Texas Mathematics Teacher Spring/Summer 2018 - 6

Community-Building
Discourse Practices in Math Workshop

"

What is Math Workshop?

Implementing math workshop
is complex and begins with the
understanding that every student
has the potential to understand
mathematics conceptually.

"

Have you ever wondered what a mathematical
community would look like in an elementary classroom?
What if the majority of interactions within this
mathematical community encompassed rich, mathematical
discourse practices that promote deep learning?
According to Hattie, Fisher, and Frey (2017), mathematical
discourse extends beyond discussion and encompasses
the different ways that students agree, disagree,
represent, talk, and think about mathematics. Specifically,
mathematical discourse "includes not only ways of
talking, acting, interacting, thinking, believing, reading,
writing but also mathematical values, beliefs, and points
of view" (Moschkovich, 2003, p. 326). The fundamental
goal of mathematical discourse is to transcend traditional
procedure- and rule-driven approaches to mathematics
instruction and develop conceptual understandings about
mathematics among all students (Griffin, League, Griffin,
& Bae, 2013). Furthermore, mathematical discourse
transforms classrooms into communities where "students
hear one another's ideas and have opportunities to
articulate and refine or revise their own," while also
developing "confidence in themselves as mathematical
knowers" (Ball, 1993, p. 394).
In 2014, the National Council of Teachers in Mathematics
[NCTM] called for teaching practices that "facilitate
discourse among students to build shared understanding
of mathematical ideas" (p. 29). However, the concepts
of 'community' and 'discourse' are not novel within
the realm of mathematics instruction. For over 25 years,
much literature has provided evidence supporting the
notion that establishing a mathematical community to
facilitate discourse practices develops mathematical
understandings among elementary-aged students (e.g.,
Ball, 1993; Hiebert & Wearne, 1993; Prawat, 1989; Wood,
Williams, McNeal, 2006). While there are many effective
teaching practices that support this type of mathematical
community, we propose the use of math workshop.
We believe that teachers could utilize math workshop
as an effective strategy for supporting rich discourse to
build community. In this article, we provide a description
of math workshop and how its structure establishes a
mathematical community to facilitate discourse practices
among all students. Next, we present three classroom
vignettes of elementary teachers who implement math
workshop at the 2nd, 3rd, and 4th grade levels in varied
ways. We conclude by offering recommendations and
resources for teachers who are interested in learning more
about math workshop.

6

| Spring/Summer 2018

Math workshop is a promising approach that transforms
a class of students into "a community of mathematicians"
(Hoffer, 2012, p. 5) and addresses all levels of learning
(Hattie et al., 2017). According to Hoffer (2012), the
structure of math workshop consists of four components:
1. Opening: Students engage with a problem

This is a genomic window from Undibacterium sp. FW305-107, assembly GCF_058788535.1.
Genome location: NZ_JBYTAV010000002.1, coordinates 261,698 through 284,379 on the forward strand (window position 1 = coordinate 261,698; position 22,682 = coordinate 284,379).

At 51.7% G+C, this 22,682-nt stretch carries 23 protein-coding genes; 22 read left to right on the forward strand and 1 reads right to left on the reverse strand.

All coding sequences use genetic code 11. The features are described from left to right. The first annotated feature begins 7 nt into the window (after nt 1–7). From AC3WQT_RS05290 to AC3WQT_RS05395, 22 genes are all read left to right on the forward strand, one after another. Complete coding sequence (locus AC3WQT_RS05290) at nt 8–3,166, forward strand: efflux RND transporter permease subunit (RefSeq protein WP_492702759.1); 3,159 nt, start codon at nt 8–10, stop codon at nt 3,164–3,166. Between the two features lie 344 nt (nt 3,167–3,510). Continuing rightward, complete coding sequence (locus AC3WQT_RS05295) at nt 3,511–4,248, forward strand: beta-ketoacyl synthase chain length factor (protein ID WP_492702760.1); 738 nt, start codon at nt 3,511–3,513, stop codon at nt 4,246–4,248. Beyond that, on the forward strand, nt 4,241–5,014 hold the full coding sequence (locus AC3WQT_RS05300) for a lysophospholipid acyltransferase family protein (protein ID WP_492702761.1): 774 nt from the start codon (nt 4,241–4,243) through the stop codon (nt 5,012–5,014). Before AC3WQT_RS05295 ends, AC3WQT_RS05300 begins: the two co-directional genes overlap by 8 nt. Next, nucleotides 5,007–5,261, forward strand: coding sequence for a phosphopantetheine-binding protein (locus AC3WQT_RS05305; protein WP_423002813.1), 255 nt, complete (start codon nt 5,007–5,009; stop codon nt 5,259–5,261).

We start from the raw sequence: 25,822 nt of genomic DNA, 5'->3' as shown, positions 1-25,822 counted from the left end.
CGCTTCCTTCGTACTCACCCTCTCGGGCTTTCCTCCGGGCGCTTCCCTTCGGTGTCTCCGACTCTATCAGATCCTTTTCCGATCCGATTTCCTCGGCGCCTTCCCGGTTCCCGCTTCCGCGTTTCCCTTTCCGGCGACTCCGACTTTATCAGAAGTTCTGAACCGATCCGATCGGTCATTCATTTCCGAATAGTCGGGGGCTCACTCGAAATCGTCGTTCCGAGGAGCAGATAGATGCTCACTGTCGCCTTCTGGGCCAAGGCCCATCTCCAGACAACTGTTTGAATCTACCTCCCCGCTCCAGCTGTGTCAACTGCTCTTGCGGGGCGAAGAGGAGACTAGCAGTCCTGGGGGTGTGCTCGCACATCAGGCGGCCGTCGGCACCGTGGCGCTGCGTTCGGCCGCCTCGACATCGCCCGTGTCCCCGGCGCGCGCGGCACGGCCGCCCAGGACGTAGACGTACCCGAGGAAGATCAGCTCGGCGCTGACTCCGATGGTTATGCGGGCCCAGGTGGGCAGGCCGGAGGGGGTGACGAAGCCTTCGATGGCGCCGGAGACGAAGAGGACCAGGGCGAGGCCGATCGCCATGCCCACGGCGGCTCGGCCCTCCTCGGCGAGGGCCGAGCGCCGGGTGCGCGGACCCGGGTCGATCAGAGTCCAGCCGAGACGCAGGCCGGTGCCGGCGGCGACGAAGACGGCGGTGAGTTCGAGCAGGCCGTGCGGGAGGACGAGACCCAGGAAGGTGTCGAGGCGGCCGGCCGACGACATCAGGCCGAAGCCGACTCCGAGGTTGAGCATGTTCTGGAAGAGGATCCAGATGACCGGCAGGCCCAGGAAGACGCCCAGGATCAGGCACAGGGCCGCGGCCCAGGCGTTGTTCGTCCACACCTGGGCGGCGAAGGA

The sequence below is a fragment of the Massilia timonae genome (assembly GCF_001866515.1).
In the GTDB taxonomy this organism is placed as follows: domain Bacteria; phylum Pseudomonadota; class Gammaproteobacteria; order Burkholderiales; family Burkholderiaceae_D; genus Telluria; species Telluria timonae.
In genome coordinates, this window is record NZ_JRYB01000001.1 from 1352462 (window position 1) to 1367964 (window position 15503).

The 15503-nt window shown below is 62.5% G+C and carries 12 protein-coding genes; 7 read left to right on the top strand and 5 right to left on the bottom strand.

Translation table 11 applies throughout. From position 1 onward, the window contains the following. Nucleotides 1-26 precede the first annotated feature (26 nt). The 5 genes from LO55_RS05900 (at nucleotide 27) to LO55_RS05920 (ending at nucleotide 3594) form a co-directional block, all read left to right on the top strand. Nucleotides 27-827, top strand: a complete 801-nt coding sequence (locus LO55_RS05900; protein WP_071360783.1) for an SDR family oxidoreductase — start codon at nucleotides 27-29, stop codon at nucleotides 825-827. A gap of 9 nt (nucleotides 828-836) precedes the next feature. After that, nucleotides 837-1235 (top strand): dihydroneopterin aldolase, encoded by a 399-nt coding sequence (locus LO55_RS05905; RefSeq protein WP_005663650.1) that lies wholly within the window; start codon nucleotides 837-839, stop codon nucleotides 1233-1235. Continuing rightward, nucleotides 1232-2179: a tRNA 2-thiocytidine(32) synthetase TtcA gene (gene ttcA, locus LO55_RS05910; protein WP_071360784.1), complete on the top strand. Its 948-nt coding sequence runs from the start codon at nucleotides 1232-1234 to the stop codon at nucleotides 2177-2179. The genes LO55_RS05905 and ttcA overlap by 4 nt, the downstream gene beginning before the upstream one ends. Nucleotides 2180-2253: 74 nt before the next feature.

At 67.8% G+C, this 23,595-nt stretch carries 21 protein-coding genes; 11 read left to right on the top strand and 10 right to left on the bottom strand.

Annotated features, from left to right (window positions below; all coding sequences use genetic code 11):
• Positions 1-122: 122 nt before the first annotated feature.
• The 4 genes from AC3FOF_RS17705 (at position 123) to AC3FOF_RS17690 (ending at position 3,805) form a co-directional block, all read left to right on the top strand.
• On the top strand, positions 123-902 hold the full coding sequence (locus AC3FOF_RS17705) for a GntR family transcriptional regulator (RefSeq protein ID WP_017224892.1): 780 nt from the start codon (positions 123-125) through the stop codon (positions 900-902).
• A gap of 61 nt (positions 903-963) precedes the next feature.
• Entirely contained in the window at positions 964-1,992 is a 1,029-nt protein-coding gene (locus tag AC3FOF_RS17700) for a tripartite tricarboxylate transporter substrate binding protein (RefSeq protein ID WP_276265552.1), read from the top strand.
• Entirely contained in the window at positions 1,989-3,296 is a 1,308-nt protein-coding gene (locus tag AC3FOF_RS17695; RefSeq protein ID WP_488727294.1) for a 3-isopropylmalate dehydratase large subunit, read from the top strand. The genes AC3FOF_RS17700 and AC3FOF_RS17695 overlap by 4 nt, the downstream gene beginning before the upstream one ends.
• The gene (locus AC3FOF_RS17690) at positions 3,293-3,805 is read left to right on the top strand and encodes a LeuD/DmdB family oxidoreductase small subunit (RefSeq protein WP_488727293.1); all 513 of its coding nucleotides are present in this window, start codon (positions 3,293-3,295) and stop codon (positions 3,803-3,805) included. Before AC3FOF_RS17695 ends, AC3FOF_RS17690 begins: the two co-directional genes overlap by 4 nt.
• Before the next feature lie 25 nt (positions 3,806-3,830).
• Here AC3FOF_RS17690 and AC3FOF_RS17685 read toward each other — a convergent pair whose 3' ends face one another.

connected to the lesson objective that unlocks prior
knowledge.
2. Mini-lesson: The teacher develops student
understandings with the lesson objective through
the use of verbal explanations, or talk-alouds
(Wright, 2014). During the mini-lesson, the teacher
may introduce new information, revisit previous
information, model thinking, or review strategies
for work time (Hoffer, 2012).
3. Work Time: Students engage with a challenging,
collaborative task in small groups that extends
their thinking with the lesson objective. The teacher
moves among small groups and confers with
students.
4. Reflection: At the end of the lesson, students reflect
upon their metacognitive understandings with the
lesson objective.
The math workshop structure supports a paradigm shift
in how mathematics is taught and learned (Hoffer, 2012).
In math workshop, the teacher is no longer a presenter of
information, but rather a facilitator of learning. Students
are no longer passive recipients of information. Instead
they "devote the majority of their time to thinking and
talking about important mathematical ideas" (p. 3). As
students engage with mathematical discourse practices
individually and collaboratively, they utilize language,
perspectives, and cognitive functions that are rooted in
unique cultural and social identities (Moschkovich, 2007).
In other words, understandings and contributions towards
the co-construction of knowledge in math workshop are
influenced and shaped by each student's unique "ways
of behaving, interacting, valuing, thinking, believing,
speaking, and often reading and writing" (Gee, 2012, p. 3).
Implementing math workshop is complex and begins with
the understanding that every student has the potential
to understand mathematics conceptually (Hoffer, 2012).
Therefore, the most critical aspect of designing a math
workshop lesson is the third component, Work Time task.
While planning for this task, the teacher must consider
the learning levels of each student and incorporate
differentiated tasks based upon learning needs. Work
Time tasks must align with the lesson objective and
promote exploration, sense-making, and the application
of mathematical procedures (Hattie et al., 2017). The
primary goal of the Work Time task is to present students
with challenging and rigorous problems that promote
engagement and persistence through the use of productive
discourse practices in a supportive mathematical
community (Boaler, 2016).

Texas Mathematics Teacher



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